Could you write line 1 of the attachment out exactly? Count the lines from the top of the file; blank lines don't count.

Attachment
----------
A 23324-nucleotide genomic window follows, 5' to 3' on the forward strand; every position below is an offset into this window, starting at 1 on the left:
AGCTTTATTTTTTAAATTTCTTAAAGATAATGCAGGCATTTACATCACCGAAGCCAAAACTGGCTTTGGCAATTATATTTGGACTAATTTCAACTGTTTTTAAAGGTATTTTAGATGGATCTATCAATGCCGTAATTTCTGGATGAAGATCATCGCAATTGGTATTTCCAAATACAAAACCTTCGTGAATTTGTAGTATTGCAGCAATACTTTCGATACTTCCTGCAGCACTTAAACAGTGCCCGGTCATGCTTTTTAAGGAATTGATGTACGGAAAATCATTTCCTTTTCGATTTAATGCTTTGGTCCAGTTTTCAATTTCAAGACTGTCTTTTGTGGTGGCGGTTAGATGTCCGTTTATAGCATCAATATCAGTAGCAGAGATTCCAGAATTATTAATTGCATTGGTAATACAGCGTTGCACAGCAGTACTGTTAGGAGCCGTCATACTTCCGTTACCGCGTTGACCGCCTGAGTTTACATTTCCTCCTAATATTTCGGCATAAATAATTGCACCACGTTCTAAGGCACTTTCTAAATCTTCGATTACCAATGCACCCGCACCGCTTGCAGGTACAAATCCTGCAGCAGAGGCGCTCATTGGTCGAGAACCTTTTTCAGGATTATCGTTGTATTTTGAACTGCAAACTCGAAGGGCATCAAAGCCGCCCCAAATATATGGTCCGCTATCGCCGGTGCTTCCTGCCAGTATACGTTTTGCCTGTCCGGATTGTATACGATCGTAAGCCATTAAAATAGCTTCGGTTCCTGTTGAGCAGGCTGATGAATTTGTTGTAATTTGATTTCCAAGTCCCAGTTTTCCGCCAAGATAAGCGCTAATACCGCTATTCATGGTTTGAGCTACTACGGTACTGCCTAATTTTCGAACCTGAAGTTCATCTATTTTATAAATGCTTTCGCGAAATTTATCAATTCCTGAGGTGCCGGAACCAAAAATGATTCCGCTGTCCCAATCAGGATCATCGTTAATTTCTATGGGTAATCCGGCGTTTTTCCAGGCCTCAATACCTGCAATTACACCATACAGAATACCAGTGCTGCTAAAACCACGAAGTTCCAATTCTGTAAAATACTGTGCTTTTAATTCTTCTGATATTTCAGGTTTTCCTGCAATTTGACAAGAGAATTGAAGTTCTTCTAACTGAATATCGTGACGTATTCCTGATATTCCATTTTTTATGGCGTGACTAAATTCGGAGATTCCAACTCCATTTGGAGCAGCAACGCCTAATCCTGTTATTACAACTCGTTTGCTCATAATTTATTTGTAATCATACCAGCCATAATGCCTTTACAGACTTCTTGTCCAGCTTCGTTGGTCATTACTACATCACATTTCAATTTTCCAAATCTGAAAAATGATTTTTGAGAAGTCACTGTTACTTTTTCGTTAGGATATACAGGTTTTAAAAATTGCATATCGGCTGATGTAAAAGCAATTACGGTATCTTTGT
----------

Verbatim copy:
A 23324-nucleotide genomic window follows, 5' to 3' on the forward strand; every position below is an offset into this window, starting at 1 on the left: